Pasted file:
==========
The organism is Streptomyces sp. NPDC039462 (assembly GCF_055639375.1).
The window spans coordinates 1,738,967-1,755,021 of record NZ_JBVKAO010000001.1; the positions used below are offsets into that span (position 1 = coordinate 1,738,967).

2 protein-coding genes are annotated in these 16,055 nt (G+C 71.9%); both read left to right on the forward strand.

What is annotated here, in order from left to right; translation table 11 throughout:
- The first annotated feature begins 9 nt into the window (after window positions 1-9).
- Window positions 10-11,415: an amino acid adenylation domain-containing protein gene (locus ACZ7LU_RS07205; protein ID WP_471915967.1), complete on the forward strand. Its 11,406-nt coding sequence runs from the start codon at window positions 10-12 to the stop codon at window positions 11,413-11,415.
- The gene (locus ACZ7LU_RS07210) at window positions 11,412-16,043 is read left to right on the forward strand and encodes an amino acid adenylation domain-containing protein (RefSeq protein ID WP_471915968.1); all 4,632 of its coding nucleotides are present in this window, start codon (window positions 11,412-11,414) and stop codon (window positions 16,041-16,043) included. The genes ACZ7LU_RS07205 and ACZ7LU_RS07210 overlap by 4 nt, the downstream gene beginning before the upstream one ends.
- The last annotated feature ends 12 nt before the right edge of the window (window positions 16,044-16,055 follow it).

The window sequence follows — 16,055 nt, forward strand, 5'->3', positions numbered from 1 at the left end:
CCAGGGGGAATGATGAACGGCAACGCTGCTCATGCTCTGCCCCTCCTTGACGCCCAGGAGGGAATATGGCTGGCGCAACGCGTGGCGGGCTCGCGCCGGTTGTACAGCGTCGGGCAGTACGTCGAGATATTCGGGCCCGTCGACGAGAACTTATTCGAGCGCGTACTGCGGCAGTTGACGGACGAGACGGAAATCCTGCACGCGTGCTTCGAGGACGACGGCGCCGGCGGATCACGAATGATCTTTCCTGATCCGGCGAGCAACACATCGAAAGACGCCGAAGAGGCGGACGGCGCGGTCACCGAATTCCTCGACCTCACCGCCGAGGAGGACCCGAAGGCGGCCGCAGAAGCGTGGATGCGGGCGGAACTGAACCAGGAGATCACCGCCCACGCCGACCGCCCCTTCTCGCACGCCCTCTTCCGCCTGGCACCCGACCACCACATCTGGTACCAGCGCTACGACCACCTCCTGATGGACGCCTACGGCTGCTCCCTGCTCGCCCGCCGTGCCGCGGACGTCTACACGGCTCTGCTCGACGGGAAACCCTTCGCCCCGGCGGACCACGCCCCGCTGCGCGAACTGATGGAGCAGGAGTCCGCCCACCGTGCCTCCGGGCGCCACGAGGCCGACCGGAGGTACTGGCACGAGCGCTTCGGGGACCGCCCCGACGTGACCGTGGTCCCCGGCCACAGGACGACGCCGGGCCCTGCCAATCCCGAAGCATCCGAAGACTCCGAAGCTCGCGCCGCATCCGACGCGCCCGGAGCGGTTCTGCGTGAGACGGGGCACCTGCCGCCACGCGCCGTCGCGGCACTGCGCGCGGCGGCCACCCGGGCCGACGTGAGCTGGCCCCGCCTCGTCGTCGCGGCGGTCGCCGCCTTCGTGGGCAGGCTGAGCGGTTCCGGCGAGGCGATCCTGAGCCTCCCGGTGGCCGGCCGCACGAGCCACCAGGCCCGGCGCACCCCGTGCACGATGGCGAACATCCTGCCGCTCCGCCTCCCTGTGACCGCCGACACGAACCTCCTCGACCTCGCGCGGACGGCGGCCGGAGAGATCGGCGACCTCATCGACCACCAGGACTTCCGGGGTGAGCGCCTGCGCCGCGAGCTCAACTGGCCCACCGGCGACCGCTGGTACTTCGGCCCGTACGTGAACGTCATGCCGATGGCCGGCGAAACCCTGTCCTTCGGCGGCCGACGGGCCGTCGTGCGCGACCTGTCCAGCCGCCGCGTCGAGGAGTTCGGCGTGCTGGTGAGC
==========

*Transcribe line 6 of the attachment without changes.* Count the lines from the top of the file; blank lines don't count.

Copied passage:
- Window positions 10-11,415: an amino acid adenylation domain-containing protein gene (locus ACZ7LU_RS07205; protein ID WP_471915967.1), complete on the forward strand. Its 11,406-nt coding sequence runs from the start codon at window positions 10-12 to the stop codon at window positions 11,413-11,415.